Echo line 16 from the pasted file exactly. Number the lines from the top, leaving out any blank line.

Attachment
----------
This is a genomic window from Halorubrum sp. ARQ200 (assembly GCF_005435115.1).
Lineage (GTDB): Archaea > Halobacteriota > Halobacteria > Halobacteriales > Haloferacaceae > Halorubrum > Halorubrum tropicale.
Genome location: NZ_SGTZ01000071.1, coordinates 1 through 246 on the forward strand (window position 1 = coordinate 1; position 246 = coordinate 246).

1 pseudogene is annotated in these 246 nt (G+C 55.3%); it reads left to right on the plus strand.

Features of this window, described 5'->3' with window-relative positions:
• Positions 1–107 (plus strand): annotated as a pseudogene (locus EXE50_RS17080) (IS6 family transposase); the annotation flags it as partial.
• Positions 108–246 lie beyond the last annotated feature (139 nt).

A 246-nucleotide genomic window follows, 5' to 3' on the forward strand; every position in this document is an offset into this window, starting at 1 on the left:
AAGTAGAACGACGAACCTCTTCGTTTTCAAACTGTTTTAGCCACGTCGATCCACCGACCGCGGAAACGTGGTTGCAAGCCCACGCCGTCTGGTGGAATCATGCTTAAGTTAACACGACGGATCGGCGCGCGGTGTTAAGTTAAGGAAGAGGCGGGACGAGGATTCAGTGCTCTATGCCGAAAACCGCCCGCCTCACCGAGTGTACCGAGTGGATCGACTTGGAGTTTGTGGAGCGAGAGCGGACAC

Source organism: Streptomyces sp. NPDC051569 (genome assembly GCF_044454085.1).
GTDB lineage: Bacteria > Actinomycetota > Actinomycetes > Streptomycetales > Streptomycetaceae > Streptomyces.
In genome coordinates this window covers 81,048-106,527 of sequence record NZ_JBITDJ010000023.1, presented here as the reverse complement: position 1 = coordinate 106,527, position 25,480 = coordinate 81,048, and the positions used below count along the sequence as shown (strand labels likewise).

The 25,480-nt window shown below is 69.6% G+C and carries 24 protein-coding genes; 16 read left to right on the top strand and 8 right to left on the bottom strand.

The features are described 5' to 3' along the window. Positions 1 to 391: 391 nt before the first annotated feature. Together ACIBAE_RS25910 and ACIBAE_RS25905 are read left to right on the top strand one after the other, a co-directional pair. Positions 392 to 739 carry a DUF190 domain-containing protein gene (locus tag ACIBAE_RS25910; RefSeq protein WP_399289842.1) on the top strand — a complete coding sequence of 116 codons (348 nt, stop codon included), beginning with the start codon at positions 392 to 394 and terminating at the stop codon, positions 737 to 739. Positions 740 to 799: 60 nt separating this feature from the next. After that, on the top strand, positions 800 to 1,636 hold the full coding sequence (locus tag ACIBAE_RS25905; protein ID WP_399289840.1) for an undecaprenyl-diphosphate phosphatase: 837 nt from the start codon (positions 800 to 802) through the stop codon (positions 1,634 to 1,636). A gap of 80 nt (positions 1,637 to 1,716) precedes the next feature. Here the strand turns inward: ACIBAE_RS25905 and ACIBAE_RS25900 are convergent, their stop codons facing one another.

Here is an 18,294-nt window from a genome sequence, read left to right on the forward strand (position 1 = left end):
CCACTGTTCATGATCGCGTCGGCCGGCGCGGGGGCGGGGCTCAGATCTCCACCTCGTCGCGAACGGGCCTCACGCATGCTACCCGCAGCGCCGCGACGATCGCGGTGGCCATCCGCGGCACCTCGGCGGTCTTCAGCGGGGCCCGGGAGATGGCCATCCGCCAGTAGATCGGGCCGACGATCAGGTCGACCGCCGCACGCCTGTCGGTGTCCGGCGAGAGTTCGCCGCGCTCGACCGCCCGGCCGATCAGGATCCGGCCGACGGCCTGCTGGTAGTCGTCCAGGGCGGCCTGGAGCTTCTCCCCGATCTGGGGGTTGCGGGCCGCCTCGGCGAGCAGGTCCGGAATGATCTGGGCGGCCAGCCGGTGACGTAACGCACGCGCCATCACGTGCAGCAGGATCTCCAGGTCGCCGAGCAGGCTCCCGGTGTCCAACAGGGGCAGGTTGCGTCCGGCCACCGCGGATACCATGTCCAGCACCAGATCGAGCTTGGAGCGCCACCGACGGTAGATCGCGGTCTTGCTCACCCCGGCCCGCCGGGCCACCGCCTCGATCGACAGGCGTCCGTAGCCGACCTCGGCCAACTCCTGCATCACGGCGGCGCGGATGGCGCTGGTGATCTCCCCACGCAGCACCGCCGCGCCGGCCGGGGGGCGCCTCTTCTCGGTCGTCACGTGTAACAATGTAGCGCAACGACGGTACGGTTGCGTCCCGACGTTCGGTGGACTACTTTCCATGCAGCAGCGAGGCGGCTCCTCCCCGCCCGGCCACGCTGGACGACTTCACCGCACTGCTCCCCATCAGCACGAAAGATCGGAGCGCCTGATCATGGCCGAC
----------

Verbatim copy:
CCACTGTTCATGATCGCGTCGGCCGGCGCGGGGGCGGGGCTCAGATCTCCACCTCGTCGCGAACGGGCCTCACGCATGCTACCCGCAGCGCCGCGACGATCGCGGTGGCCATCCGCGGCACCTCGGCGGTCTTCAGCGGGGCCCGGGAGATGGCCATCCGCCAGTAGATCGGGCCGACGATCAGGTCGACCGCCGCACGCCTGTCGGTGTCCGGCGAGAGTTCGCCGCGCTCGACCGCCCGGCCGATCAGGATCCGGCCGACGGCCTGCTGGTAGTCGTCCAGGGCGGCCTGGAGCTTCTCCCCGATCTGGGGGTTGCGGGCCGCCTCGGCGAGCAGGTCCGGAATGATCTGGGCGGCCAGCCGGTGACGTAACGCACGCGCCATCACGTGCAGCAGGATCTCCAGGTCGCCGAGCAGGCTCCCGGTGTCCAACAGGGGCAGGTTGCGTCCGGCCACCGCGGATACCATGTCCAGCACCAGATCGAGCTTGGAGCGCCACCGACGGTAGATCGCGGTCTTGCTCACCCCGGCCCGCCGGGCCACCGCCTCGATCGACAGGCGTCCGTAGCCGACCTCGGCCAACTCCTGCATCACGGCGGCGCGGATGGCGCTGGTGATCTCCCCACGCAGCACCGCCGCGCCGGCCGGGGGGCGCCTCTTCTCGGTCGTCACGTGTAACAATGTAGCGCAACGACGGTACGGTTGCGTCCCGACGTTCGGTGGACTACTTTCCATGCAGCAGCGAGGCGGCTCCTCCCCGCCCGGCCACGCTGGACGACTTCACCGCACTGCTCCCCATCAGCACGAAAGATCGGAGCGCCTGATCATGGCCGAC